Facebook language changes before a trip to the E.R.

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Language posted on Facebook becomes subtly more formal before people go to hospital emergency rooms, a new study shows.

The finding suggests that social media language is an often unseen signal of medical distress and could serve as a way to better understand the context in which patients seek care, including during times of concern such as the COVID-19 pandemic.

Researchers recruited 2,915 patients at an urban hospital who consented to sharing their Facebook posts and electronic health records (EHRs). Of those patients, 419 had a recent emergency department (ED) visit, such as chest pain and pregnancy-related issues.

Researchers analyzed posts from as early as two-and-a-half months before the date of the patients’ ED visit using a machine learning model that processed their language to find changes over time.

“The better we understand the context in which people are seeking care, the better they can be attended to.”

As patients got closer to their eventual ED visit, the researchers found that Facebook posts increasingly discussed family and health more. They also used more anxious, worrisome, and depressed language and less informal language such as “lol,” a smiley face emoji, or swearing.

“The decrease in informal language seems to go hand-in-hand with an increase in anxiety-related language,” says H. Andrew Schwartz, assistant professor of computer science at Stony Brook University. “While it is hard to say right now if this would be the same result across multiple social media platforms, people live a lot of their lives online and Facebook is that dominant platform right now.”

“The better we understand the context in which people are seeking care, the better they can be attended to,” says lead author Sharath Chandra Guntuku, a research scientist in Penn Medicine’s Center for Digital Health.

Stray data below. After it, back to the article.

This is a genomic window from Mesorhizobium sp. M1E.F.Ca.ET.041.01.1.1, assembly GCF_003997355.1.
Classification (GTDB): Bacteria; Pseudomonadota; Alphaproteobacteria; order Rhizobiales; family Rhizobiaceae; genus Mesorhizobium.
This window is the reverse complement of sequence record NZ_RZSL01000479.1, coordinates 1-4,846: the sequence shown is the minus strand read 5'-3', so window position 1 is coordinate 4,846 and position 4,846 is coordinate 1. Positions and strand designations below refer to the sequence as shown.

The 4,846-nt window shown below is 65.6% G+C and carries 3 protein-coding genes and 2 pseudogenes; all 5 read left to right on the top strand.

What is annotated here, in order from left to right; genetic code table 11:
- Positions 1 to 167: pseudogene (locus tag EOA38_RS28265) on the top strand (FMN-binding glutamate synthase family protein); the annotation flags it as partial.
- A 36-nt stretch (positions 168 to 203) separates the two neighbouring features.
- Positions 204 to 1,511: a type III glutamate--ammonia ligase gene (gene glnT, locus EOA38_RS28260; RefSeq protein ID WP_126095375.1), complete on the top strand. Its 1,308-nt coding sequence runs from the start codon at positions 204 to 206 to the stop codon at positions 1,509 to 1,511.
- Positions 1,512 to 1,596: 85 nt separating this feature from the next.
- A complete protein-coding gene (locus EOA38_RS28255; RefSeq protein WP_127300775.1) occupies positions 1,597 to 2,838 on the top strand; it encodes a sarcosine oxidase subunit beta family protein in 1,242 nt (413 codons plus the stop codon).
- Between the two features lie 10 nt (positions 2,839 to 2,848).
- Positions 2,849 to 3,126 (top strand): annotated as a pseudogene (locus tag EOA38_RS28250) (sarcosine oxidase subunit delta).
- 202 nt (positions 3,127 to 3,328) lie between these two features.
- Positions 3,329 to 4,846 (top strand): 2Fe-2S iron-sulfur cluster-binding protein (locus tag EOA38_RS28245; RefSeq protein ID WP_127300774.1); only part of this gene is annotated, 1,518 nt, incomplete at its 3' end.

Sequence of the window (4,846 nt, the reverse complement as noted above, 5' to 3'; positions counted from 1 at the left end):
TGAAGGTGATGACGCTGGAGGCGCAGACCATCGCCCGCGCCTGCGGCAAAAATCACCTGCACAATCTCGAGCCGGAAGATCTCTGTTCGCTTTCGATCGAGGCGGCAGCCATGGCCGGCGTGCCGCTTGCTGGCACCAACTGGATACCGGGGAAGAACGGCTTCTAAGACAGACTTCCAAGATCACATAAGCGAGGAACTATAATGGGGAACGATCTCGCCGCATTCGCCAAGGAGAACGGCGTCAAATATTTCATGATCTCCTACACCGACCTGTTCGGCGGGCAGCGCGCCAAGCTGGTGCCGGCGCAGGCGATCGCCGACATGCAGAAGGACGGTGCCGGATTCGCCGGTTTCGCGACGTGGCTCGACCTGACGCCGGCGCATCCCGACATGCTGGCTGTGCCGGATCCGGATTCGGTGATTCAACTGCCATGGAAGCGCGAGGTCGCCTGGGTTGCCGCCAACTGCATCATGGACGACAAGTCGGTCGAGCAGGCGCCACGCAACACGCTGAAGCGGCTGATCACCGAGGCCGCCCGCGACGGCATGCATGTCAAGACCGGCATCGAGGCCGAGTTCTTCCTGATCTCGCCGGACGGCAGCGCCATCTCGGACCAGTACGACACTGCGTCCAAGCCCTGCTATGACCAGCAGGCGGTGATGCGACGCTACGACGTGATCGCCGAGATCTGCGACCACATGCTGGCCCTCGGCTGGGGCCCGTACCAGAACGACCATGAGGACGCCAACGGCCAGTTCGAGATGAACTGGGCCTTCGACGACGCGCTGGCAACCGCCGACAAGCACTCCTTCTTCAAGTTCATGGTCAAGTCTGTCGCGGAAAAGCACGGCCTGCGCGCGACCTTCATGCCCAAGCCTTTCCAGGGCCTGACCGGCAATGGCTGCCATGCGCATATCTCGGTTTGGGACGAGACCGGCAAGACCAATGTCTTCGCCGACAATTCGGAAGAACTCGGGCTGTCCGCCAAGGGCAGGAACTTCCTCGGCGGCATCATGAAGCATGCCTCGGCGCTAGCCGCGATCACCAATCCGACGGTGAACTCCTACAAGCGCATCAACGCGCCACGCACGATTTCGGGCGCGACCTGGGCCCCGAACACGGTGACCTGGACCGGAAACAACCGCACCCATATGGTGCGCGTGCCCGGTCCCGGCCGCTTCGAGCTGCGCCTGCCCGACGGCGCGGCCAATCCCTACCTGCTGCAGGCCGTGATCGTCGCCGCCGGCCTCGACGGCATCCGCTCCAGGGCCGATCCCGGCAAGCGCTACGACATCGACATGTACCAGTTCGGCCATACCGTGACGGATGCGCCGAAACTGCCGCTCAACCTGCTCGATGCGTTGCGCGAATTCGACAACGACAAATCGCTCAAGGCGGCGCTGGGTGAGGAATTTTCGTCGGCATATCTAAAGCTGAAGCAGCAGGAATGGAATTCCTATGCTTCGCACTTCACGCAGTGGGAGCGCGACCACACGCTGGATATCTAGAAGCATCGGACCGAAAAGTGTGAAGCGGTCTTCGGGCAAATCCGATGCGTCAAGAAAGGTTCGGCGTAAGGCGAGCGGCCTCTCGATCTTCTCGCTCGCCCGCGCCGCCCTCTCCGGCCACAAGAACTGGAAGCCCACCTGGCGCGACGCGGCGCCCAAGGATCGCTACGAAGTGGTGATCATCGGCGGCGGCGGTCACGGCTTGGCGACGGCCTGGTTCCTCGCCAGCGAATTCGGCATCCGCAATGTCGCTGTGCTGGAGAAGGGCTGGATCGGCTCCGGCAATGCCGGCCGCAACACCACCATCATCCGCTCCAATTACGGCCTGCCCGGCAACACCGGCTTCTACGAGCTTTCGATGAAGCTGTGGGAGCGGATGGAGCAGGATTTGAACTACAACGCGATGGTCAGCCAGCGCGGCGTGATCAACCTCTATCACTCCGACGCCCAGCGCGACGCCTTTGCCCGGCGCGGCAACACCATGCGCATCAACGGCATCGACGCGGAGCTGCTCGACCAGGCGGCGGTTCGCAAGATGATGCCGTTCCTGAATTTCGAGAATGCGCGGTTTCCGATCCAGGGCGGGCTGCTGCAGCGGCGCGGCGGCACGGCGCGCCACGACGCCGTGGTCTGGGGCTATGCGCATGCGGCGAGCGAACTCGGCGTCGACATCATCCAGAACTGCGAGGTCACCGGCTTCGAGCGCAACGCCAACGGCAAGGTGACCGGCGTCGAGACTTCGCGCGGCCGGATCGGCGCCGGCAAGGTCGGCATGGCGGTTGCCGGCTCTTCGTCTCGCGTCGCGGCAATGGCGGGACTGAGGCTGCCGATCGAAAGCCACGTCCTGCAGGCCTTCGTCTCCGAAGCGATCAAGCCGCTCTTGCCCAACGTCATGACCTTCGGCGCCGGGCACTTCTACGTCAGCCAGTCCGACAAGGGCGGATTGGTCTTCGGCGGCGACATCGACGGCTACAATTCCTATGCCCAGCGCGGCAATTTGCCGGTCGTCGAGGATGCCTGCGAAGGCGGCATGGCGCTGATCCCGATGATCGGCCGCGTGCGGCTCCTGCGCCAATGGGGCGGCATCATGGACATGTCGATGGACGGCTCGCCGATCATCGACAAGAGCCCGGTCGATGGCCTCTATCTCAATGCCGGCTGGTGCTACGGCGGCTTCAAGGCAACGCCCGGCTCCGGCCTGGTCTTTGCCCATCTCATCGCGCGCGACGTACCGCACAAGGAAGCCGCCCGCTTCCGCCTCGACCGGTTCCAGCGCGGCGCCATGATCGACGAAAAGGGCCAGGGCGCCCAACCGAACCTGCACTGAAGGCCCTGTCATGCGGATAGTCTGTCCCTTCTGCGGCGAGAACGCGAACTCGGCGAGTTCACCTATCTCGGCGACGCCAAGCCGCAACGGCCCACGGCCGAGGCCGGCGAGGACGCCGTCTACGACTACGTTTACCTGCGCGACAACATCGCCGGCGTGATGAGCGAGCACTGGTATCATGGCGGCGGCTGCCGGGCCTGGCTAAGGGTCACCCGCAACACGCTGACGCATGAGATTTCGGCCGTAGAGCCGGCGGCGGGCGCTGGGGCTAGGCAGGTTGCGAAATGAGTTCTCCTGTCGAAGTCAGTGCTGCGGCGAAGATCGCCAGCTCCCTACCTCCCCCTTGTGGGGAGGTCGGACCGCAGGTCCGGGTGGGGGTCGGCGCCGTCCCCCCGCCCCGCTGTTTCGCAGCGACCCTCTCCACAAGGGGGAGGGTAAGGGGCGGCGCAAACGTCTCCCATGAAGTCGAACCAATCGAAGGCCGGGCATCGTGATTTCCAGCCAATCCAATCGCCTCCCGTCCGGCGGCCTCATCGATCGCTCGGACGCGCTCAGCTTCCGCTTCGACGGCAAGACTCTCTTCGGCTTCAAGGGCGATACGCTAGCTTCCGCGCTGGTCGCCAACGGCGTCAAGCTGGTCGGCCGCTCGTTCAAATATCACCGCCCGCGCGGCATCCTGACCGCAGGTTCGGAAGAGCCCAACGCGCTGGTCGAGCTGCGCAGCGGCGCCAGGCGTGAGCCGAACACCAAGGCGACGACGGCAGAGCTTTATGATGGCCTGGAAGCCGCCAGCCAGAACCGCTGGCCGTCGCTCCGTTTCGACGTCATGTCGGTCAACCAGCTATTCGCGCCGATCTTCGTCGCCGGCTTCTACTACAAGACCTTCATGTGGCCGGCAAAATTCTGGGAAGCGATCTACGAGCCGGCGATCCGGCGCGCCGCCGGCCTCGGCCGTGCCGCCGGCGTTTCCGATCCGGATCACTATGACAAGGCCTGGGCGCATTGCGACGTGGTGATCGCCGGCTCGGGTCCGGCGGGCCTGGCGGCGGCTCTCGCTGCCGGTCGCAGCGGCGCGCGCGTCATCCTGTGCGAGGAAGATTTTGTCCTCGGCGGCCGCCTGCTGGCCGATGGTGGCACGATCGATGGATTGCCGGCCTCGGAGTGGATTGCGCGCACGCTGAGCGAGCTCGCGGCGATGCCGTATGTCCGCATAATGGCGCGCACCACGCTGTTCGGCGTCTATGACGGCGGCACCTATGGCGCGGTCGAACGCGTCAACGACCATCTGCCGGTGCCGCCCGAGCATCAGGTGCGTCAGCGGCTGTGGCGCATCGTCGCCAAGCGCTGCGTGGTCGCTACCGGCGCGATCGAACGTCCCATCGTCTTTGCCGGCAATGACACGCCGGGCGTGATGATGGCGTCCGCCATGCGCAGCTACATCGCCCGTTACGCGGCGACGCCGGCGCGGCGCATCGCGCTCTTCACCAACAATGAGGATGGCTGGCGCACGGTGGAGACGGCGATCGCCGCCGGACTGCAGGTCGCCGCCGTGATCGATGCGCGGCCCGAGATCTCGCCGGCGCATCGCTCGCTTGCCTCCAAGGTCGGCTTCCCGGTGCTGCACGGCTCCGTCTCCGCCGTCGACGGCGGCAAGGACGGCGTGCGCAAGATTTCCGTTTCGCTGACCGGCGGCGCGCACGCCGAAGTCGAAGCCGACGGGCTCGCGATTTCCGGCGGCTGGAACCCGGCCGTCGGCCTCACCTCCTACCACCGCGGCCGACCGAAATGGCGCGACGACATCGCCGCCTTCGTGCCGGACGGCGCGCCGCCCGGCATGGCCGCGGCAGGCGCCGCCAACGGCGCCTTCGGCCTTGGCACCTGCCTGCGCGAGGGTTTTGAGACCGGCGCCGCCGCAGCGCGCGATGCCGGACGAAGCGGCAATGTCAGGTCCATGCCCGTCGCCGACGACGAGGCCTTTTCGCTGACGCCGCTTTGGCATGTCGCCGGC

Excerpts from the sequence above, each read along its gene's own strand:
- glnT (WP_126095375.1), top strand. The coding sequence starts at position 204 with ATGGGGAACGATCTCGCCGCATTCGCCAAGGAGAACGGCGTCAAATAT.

“While this research is in a very early stage, it could potentially be used to both identify at-risk patients for immediate follow-up or facilitate more proactive messaging for patients reporting doubts about what to do before a specific procedure.”

Ultimately, researchers found that most patients underwent a significant change in Facebook language before they went to the ED. Before their visit, patients were less likely to post about leisure (not using words like “play,” “fun,” and “nap”) or use internet slang and informal language (such as using “u” instead of “you”).

When the researchers looked more closely at the context of some posts, they noticed there might be some clues to patients’ health behaviors related directly to their hospital visit.

One post, for example, talked about the patient eating a cheeseburger and fries less than a month before they were admitted for chest pain related to having heart failure. Another patient confirmed that they were following directions from their care team, posting about fasting 24 hours before they had a scheduled surgery.

“How does life affect personal decisions to seek care? How does care affect life? These are the things I would hope that we could fully describe, how people’s everyday lives intermix with health care,” Schwartz says.

The study primarily looked at the change in language before a hospital visit, but a previous study from Schwartz and the paper’s senior author, Raina Merchant, the director of the Center for Digital Health, showed that the language of Facebook posts as far ahead as three months before official diagnosis could predict a person’s depression.

There is tremendous potential in user generated content (on Facebook, Twitter, and now on smartphones) to study the behaviors and mental states that lead to a healthcare visit, Guntuku says.

“Any research in this domain must give patient privacy and agency utmost priority and transparency about where, how, and by whom these digital markers are being used to understand health is critical,” he says.

The researchers plan to study broader populations in subsequent studies in an attempt to understand what actionable and interpretable insights can be provided to patients who opted to share their data.

The study appears in Scientific Reports.

Source: Stony Brook University